Ex-Choir Leader's Trial in Sex Case Goes to Jury
By Ryan Lillis
Sacramento Bee [California]
December 8, 2006
Joel Natividad was hired in early 1998 to help lead the choir at Prayer Mountain Community Church, a Pentecostal church that once sat on 23 secluded acres near Rescue. He soon developed a friendship with a 12-year-old member of the church, asking about her life and family and helping the young girl with her singing.
In the months that followed, however, Natividad transformed from a teacher and confidant to "an opportunistic predator" who groped and eventually had sex with the girl at least 55 times over the next two years, a prosecutor said during the closing arguments of Natividad's trial Thursday.
Natividad, now 46, stands charged with 23 counts in Sacramento Superior Court, ranging from lewd and lascivious acts with a child younger than 14 to unlawful sexual intercourse with a minor. His case is in the hands of a jury, which will begin deliberating on Monday.
Natividad, who could face 45 years in prison, also is charged with having sex last year with a 17-year-old girl who was a resident of an Orangevale group home where he worked. The alleged victim in the church case came forward after reading about the Orangevale incident, the victim, now 21, told The Bee in an interview.
"At the time, I thought it was my fault," said the victim, whose name The Bee is not publishing.
In the years since, she told only a boyfriend about the alleged abuse, but said that "looking back, I know what happened was wrong."
The young woman, who testified over the course of three days, said Natividad was "a great guy, very outgoing, energetic and charismatic" when she met him. Deputy District Attorney Caryn Dubke said Natividad took advantage of that trust and that he first touched the young girl in his car.
Some of the alleged attacks occurred as Natividad drove the girl home from a Bible study group in Elk Grove, Dubke said.
Natividad eventually told the girl that "God designed them to be together," that theirs was "a God-sanctioned relationship" and that he loved her, Dubke said. After her 13th birthday, Natividad allegedly had sex with her for the first time in a Sacramento hotel, the prosecutor said.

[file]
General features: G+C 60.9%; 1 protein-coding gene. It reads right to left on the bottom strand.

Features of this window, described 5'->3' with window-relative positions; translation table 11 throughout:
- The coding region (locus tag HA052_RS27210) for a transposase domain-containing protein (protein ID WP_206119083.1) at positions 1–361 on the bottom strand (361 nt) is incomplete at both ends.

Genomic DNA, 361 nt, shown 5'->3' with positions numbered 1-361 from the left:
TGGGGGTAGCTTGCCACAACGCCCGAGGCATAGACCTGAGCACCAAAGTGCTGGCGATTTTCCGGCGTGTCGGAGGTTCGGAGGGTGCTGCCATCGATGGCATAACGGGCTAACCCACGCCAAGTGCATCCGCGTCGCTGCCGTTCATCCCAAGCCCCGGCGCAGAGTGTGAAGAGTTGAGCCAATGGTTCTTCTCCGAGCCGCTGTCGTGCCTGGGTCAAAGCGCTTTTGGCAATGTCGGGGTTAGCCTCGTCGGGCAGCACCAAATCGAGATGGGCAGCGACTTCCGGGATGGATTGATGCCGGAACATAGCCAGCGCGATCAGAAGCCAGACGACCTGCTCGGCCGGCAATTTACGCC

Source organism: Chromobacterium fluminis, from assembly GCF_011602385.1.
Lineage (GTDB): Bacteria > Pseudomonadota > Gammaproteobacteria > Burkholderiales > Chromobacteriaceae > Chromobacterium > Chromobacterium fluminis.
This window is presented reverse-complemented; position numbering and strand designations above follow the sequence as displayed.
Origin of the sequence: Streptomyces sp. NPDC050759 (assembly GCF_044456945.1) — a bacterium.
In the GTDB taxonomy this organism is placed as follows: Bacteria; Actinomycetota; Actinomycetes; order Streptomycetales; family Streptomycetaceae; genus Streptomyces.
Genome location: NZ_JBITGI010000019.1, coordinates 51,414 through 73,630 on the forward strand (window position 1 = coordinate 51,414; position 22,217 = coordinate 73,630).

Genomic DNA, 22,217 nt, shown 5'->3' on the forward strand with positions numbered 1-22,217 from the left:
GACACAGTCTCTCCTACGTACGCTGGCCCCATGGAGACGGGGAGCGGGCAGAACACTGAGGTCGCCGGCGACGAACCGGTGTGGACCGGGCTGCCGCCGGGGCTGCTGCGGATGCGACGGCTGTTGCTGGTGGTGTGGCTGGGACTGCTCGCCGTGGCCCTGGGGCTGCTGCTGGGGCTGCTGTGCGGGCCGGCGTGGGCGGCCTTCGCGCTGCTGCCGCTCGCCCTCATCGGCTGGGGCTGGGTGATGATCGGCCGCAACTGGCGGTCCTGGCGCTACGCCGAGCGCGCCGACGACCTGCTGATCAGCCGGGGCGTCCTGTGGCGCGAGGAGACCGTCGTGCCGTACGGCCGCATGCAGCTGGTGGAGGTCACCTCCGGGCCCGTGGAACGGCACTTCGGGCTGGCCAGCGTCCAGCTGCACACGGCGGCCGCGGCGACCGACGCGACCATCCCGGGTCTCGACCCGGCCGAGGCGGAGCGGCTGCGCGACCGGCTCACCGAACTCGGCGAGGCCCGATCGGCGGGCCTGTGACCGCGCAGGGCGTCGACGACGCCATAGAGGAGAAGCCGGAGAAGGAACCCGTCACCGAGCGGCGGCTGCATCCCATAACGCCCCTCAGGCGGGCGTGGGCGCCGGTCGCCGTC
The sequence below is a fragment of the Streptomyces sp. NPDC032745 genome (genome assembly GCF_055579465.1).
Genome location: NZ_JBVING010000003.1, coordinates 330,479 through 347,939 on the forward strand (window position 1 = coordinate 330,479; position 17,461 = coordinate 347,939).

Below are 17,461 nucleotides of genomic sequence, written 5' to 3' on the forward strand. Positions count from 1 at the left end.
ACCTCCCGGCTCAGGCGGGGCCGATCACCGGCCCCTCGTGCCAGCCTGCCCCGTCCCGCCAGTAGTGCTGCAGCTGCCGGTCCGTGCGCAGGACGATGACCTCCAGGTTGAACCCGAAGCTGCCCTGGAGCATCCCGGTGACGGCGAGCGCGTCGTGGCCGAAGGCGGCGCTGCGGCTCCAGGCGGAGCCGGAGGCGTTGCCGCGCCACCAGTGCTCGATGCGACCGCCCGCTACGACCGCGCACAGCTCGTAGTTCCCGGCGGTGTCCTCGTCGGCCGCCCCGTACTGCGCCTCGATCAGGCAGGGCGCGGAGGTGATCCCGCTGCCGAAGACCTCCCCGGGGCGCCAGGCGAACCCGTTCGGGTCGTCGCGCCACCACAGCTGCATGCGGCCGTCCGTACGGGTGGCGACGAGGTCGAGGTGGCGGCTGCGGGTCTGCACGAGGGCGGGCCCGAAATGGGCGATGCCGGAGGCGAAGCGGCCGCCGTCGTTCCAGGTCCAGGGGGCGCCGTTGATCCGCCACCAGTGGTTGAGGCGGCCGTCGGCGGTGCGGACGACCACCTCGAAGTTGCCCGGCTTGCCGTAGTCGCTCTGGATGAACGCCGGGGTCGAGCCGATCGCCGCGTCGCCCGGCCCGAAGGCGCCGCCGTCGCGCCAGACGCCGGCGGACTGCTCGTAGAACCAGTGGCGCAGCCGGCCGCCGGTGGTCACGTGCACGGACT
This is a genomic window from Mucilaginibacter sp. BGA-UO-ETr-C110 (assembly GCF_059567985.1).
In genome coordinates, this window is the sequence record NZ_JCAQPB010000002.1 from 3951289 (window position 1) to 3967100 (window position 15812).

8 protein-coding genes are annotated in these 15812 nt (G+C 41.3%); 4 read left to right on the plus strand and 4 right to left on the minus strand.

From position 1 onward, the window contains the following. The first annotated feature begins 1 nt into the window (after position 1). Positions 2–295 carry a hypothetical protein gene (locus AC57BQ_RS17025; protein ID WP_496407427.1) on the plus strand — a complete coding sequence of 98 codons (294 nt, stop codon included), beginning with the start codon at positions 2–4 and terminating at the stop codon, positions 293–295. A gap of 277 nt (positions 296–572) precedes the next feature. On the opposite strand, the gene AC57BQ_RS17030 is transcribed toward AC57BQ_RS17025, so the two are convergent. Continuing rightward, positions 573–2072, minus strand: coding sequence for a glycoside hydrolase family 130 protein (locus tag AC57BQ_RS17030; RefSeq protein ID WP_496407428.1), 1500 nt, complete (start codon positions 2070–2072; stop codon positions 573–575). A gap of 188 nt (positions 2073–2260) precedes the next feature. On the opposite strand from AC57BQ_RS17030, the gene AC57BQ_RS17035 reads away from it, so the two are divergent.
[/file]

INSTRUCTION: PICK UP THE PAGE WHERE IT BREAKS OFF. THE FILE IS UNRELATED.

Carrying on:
After the girl turned 14, Natividad stopped "respecting the sacred nature of the relationship," Dubke said. When the young girl began to resist, Natividad fought back, at one point climbing in her bedroom window to have sex with her, the prosecutor said.
"What kind of a person would do that? A predator," Dubke said.
The girl developed depression, cutting herself "to divert her mind from how wrong this was," Dubke said.
Natividad's defense attorney, Kelly Babineau, said her client admits to having sex with both girls, but that he and the victim from the church were in love.
"He is an immature, insecure man," she told the jury. "But not to the point he has been charged in this case."
Babineau told jurors there were holes in the alleged victim's testimony regarding the timing of the attacks that prosecutors said occurred when the girl was 12. She also questioned whether the 17-year-old girl in the group home wanted a relationship with Natividad.
According to authorities, Natividad got into that girl's bed at the Stanford Home for Children in the early morning hours of Sept. 13, 2005. He rubbed her back, turned her over and had sex with her, Dubke said.
"She lay there in shock," Dubke said. "She couldn't talk. She was speechless."
Natividad would later tell a Sacramento Sheriff's Department detective that it was "a weak moment," Dubke said. The prosecutor said that even if the girl allowed the sex, consent is not a defense against charges of having sex with a minor.
A third girl testified during the trial that Natividad had a two-year relationship with her when he was living in Virginia.
"There were three victims left in the wake of the defendant's predatory actions," Dubke said.
The Bee's Ryan Lillis can be reached at (916) 321-1085 or email@example.com.
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